What food production, presentation, and consumption reveals about the exercise of power in early modern Germany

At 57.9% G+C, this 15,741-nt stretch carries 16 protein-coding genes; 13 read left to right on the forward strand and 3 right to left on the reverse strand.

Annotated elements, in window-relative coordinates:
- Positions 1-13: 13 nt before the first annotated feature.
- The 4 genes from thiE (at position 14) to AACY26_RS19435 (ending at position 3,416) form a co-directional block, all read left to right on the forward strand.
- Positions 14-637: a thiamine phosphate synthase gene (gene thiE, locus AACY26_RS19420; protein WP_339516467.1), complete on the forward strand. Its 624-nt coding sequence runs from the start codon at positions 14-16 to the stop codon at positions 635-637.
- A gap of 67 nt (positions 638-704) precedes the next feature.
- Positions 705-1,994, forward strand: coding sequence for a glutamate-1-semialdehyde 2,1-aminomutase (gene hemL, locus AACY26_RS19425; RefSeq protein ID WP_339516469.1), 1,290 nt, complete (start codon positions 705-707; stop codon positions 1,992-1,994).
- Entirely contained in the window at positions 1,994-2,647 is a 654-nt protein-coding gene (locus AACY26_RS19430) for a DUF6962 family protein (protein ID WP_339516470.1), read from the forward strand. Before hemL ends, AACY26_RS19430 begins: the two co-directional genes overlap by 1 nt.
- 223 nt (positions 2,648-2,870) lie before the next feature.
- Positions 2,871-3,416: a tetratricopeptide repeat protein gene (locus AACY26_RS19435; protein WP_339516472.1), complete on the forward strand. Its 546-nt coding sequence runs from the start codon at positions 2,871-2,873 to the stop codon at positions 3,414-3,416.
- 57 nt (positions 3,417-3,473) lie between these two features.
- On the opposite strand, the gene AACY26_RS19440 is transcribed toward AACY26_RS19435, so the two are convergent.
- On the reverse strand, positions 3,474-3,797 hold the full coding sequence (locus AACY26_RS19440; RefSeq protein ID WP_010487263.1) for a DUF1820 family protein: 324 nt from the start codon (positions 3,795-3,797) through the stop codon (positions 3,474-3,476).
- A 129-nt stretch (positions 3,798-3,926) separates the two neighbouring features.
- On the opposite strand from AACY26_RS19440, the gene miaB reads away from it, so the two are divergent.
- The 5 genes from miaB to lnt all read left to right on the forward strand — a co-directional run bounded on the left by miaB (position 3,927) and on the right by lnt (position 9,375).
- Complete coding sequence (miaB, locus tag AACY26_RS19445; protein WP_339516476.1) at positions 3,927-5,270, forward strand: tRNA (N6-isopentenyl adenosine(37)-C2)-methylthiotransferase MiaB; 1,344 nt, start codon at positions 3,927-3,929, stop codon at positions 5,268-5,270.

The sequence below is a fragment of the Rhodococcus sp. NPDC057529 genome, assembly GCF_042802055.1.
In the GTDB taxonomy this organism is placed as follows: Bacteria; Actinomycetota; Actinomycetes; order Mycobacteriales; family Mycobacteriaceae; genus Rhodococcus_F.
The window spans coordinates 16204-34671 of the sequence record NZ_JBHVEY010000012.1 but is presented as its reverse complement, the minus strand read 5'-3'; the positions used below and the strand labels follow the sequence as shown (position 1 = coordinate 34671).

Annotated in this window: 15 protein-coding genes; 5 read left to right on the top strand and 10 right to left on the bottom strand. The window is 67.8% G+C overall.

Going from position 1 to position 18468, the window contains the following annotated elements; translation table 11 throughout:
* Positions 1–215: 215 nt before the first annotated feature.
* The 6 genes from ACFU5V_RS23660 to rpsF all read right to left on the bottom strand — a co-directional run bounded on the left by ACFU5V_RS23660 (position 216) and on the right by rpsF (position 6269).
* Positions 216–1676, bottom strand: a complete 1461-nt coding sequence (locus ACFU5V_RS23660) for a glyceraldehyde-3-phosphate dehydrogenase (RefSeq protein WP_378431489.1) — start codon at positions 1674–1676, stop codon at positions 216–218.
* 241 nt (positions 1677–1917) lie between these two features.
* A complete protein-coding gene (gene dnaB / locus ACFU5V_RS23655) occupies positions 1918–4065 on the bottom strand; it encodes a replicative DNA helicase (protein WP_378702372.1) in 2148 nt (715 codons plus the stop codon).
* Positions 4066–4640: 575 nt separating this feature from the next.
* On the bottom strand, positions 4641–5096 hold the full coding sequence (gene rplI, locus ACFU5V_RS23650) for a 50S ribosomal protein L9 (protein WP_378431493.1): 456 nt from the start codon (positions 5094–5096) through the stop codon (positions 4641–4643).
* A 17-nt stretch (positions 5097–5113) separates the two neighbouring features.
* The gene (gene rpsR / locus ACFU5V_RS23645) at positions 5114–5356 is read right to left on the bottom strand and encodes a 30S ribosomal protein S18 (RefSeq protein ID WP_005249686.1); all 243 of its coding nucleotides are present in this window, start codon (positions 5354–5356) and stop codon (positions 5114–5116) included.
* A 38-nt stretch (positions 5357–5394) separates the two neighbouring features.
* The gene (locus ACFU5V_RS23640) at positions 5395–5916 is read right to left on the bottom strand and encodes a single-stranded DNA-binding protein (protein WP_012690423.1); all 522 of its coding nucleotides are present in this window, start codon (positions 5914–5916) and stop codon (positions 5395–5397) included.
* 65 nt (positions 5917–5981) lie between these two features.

In politics, as with food, presentation is everything. At the court of Elector Friedrich Wilhelm in Brandenburg-Prussia, the two combined in a way that illuminates the social and cultural dynamics of seventeenth-century German life. In this remarkable book, the first of its kind, Molly Taylor-Poleskey offers an innovative critical approach to understanding how a particular dynasty and an unexceptional German state rose to their eminent position on the Central European stage following the devastation of the Thirty Years’ War. Food, she shows, functioned both as a tool of self-aggrandizement for rulers and as a means of coercion and leverage in power negotiations. From bakers to botanists, court servants up and down the social ladder each had a role to play in the political life of this court. Moving beyond dusty bureaucratic narratives, this colorful and inviting book offers readers a new way of appreciating how culture, politics, the natural environment, and science intertwined in early modern German statecraft.
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